Many students wonder how they can improve their relationships and interactions with their professors and when it’s okay to ask for help. We asked BYU Law professors what they want their students to know about these concerns. This is the third post in a three-part series.
Professor Ben Cook:
One significant benefit that comes from building relationships with your professors is it helps them write stronger letters of recommendation. Many law students will need letters for clerkships or other employment opportunities, and I’ve found I can write a stronger letter if I know you better. If you have a genuine interest in your professor’s research or teaching area, getting to know her or him better helps you demonstrate your interest and shows a certain level of commitment to pursuing that area of law.
A few specific benefits of getting to know me better include the chance to see the “Michelangelo Baseball” print on my office wall, hear about how I came to own the world’s largest private collection of lawyer biographies, get a behind-the-scenes history of my “In Defense of Utah” presentation, and gaze at my awesome bike (especially diligent students are occasionally allowed to touch the bike).
Professor Eric Jensen:
Getting to know a professor on a more personal level is a really important aspect of law school. This is particularly true in an area where the student is interested in working. It allows a professor to get to know the student better which allows him or her to write a better letter of recommendation for that student. It may also present an opportunity for that student to work on research or assist the professor in writing. That would also provide the student with the chance to delve into the specific subject matter much more deeply and to do it under the direction of the professor who is the expert in the area. Most importantly, it creates a mentor-mentee relationship which provides another level of assistance to the student in law school. This relationship will also last beyond law school and build a lasting friendship.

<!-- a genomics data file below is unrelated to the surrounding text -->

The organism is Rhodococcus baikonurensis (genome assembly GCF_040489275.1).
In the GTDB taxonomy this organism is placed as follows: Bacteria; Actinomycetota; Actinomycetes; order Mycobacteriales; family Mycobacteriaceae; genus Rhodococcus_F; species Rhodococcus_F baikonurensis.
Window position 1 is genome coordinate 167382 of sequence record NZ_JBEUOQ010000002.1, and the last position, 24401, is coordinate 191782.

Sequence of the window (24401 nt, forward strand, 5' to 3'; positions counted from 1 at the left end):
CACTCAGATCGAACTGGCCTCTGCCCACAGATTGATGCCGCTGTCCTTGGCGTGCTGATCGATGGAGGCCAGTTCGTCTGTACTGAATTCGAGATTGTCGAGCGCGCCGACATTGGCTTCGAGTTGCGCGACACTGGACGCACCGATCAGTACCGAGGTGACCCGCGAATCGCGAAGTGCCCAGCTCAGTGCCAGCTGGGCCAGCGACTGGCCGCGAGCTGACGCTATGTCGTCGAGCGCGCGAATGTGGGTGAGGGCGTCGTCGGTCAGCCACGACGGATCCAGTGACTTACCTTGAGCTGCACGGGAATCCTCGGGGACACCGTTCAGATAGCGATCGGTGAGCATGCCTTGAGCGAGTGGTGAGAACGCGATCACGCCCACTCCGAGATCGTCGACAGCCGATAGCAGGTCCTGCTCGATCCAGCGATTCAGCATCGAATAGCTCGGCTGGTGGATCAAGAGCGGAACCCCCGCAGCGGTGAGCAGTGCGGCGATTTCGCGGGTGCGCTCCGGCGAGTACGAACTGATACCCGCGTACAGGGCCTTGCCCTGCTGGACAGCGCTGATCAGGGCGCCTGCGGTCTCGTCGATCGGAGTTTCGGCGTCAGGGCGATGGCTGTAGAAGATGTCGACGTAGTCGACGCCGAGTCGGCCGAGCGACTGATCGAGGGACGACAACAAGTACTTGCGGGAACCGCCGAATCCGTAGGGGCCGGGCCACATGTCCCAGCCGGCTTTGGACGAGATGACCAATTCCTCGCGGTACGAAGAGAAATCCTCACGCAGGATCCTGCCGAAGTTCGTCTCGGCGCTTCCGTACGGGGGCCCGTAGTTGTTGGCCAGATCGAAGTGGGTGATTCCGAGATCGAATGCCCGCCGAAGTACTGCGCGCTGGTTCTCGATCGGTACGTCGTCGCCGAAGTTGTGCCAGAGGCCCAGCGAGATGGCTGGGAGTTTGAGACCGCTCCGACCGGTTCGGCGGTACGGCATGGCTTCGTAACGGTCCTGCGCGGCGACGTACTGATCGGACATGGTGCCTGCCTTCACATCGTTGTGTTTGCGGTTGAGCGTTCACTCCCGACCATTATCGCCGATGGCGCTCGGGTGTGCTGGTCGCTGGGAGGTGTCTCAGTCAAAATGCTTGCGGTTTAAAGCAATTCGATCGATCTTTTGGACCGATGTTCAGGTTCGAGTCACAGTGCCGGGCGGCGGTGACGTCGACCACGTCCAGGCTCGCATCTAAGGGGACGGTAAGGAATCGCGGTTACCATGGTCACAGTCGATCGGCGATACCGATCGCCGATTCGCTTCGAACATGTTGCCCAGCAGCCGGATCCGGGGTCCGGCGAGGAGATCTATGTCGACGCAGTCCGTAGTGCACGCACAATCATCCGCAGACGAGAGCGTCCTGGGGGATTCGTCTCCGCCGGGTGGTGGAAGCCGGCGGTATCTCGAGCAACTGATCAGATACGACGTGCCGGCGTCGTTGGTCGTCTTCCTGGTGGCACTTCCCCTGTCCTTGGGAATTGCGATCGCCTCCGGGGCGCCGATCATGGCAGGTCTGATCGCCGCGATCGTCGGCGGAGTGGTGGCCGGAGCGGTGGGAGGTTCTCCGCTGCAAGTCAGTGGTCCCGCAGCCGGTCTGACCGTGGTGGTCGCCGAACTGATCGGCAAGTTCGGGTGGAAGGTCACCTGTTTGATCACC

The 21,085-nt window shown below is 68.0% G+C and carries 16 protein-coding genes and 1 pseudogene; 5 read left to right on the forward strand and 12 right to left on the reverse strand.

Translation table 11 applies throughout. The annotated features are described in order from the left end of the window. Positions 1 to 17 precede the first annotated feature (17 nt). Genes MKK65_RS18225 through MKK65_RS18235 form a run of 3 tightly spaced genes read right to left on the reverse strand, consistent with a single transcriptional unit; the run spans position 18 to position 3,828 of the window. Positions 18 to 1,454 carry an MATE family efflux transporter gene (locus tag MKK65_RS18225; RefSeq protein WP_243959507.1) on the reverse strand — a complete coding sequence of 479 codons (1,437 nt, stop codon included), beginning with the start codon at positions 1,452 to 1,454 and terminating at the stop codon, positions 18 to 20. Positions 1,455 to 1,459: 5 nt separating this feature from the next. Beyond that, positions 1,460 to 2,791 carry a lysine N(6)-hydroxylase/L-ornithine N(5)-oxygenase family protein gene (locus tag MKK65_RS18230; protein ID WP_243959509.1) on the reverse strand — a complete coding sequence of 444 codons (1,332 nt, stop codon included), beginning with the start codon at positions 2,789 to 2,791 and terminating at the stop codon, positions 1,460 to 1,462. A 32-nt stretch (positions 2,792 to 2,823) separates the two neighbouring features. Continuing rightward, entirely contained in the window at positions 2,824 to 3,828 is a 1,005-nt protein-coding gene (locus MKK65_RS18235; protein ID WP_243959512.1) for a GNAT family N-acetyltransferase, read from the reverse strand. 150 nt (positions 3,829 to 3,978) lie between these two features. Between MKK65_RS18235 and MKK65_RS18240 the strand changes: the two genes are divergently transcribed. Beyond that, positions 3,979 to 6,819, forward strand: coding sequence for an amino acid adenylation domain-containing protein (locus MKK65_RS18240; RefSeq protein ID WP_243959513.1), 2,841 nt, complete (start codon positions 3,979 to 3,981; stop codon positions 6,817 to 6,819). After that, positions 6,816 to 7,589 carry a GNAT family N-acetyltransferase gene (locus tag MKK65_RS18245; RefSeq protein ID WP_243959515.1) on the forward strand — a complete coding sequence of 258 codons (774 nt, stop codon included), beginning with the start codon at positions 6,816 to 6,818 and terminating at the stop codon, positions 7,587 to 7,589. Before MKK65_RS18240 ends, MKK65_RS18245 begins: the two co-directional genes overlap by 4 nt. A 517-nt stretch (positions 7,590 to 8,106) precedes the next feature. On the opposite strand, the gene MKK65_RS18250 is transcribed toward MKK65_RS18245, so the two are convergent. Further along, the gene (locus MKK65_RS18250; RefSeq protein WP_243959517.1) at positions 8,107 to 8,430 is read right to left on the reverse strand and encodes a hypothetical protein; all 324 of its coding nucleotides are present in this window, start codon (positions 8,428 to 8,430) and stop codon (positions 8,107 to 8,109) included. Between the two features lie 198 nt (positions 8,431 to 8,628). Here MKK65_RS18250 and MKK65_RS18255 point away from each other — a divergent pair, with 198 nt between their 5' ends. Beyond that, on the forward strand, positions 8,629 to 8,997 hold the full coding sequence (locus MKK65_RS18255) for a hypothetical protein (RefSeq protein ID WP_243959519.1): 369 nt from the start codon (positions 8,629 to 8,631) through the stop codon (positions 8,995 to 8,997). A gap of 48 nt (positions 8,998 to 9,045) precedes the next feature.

Professor Curtis Anderson:
Sometimes who you know is as important as what you know. BYU Law is a fantastic place to develop relationships with faculty, law school staff, and fellow students. In the future, these relationships can be valuable in many ways.
Professor Aaron Nielson:
I graduated from law school nine years ago. I recently sent an email to one of my favorite professors. As careers unfold, it is nice to be able to check in with a professor. But that only works if relationships are built during law school. Likewise, students never know when they will need a letter of recommendation – life is funny that way.
Professor Lynn Wardle:
It is rewarding for a professor to see a student grow, improve, and accomplish. I enjoyed such relationships with a couple of my Duke Law School professors. And, I greatly enjoy seeing some of the students I have taught and mentored develop and succeed in their legal careers. It is not just the “superstar” law students that I remember and value, but the ones who allowed me to help, encourage, and cheer them on.
Tips to Remember
- The quality of the letters of recommendation professors will write for you will be directly impacted by your relationships with them.
- Getting to know a professor who specializes in something you are interested in can help you to better understand the opportunities and challenges within that field of law.
- Developing relationships with professors is not only a good thing to do, it is an enjoyable endeavor!